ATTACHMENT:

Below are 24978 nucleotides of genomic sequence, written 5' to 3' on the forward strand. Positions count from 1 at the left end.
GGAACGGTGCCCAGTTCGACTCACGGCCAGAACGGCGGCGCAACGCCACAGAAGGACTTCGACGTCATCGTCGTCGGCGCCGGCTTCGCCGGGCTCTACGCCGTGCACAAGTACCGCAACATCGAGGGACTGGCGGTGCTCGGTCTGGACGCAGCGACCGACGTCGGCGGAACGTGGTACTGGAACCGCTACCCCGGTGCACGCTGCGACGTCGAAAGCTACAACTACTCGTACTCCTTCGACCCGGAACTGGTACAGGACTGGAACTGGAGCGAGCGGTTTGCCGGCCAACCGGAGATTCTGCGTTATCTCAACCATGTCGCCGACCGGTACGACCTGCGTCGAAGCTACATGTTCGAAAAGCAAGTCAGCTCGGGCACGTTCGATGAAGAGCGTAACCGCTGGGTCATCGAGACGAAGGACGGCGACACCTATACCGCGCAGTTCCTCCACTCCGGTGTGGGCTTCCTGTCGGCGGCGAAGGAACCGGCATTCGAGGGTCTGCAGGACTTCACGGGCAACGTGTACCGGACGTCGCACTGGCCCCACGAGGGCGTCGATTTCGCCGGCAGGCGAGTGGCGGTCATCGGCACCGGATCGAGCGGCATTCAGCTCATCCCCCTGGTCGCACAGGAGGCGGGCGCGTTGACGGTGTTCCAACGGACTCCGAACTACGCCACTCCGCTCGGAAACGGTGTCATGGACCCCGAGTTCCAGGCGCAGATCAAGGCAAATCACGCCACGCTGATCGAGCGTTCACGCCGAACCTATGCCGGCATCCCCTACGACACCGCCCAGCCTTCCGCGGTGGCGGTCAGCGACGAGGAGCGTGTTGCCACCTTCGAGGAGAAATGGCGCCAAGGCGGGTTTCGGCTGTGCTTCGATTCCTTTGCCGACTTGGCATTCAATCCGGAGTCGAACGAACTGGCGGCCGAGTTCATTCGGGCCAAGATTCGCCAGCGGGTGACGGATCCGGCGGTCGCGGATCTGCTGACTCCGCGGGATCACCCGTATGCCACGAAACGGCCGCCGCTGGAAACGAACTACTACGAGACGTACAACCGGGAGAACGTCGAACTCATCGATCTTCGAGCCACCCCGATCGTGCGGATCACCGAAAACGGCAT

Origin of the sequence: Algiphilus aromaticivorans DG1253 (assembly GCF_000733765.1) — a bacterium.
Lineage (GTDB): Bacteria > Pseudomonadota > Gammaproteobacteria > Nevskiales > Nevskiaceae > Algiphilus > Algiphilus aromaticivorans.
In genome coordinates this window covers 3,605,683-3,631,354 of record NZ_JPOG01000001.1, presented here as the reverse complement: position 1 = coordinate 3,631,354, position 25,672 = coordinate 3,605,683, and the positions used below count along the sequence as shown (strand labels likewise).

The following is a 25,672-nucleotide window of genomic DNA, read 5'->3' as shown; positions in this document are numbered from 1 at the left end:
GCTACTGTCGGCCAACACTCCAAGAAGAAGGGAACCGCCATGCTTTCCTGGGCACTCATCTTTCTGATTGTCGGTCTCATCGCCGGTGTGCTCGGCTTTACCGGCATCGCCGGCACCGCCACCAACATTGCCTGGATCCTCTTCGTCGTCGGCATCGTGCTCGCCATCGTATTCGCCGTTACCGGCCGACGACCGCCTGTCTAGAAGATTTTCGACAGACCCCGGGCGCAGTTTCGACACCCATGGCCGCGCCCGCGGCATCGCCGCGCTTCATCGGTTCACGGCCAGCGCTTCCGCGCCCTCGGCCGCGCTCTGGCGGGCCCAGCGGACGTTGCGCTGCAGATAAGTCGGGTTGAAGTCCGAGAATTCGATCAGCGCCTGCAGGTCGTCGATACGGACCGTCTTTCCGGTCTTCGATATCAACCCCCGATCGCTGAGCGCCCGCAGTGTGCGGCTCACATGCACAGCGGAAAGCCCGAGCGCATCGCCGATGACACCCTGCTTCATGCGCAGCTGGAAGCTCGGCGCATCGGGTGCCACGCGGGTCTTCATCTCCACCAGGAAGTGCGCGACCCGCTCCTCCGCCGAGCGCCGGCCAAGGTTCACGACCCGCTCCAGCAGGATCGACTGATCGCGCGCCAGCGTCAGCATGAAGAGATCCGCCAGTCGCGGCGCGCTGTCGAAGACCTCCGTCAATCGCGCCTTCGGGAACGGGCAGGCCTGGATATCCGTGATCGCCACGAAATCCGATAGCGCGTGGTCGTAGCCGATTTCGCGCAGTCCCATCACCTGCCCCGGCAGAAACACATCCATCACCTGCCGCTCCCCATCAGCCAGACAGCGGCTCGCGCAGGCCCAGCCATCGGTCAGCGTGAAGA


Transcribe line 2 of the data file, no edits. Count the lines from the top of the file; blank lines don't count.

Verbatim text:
GGAACGGTGCCCAGTTCGACTCACGGCCAGAACGGCGGCGCAACGCCACAGAAGGACTTCGACGTCATCGTCGTCGGCGCCGGCTTCGCCGGGCTCTACGCCGTGCACAAGTACCGCAACATCGAGGGACTGGCGGTGCTCGGTCTGGACGCAGCGACCGACGTCGGCGGAACGTGGTACTGGAACCGCTACCCCGGTGCACGCTGCGACGTCGAAAGCTACAACTACTCGTACTCCTTCGACCCGGAACTGGTACAGGACTGGAACTGGAGCGAGCGGTTTGCCGGCCAACCGGAGATTCTGCGTTATCTCAACCATGTCGCCGACCGGTACGACCTGCGTCGAAGCTACATGTTCGAAAAGCAAGTCAGCTCGGGCACGTTCGATGAAGAGCGTAACCGCTGGGTCATCGAGACGAAGGACGGCGACACCTATACCGCGCAGTTCCTCCACTCCGGTGTGGGCTTCCTGTCGGCGGCGAAGGAACCGGCATTCGAGGGTCTGCAGGACTTCACGGGCAACGTGTACCGGACGTCGCACTGGCCCCACGAGGGCGTCGATTTCGCCGGCAGGCGAGTGGCGGTCATCGGCACCGGATCGAGCGGCATTCAGCTCATCCCCCTGGTCGCACAGGAGGCGGGCGCGTTGACGGTGTTCCAACGGACTCCGAACTACGCCACTCCGCTCGGAAACGGTGTCATGGACCCCGAGTTCCAGGCGCAGATCAAGGCAAATCACGCCACGCTGATCGAGCGTTCACGCCGAACCTATGCCGGCATCCCCTACGACACCGCCCAGCCTTCCGCGGTGGCGGTCAGCGACGAGGAGCGTGTTGCCACCTTCGAGGAGAAATGGCGCCAAGGCGGGTTTCGGCTGTGCTTCGATTCCTTTGCCGACTTGGCATTCAATCCGGAGTCGAACGAACTGGCGGCCGAGTTCATTCGGGCCAAGATTCGCCAGCGGGTGACGGATCCGGCGGTCGCGGATCTGCTGACTCCGCGGGATCACCCGTATGCCACGAAACGGCCGCCGCTGGAAACGAACTACTACGAGACGTACAACCGGGAGAACGTCGAACTCATCGATCTTCGAGCCACCCCGATCGTGCGGATCACCGAAAACGGCAT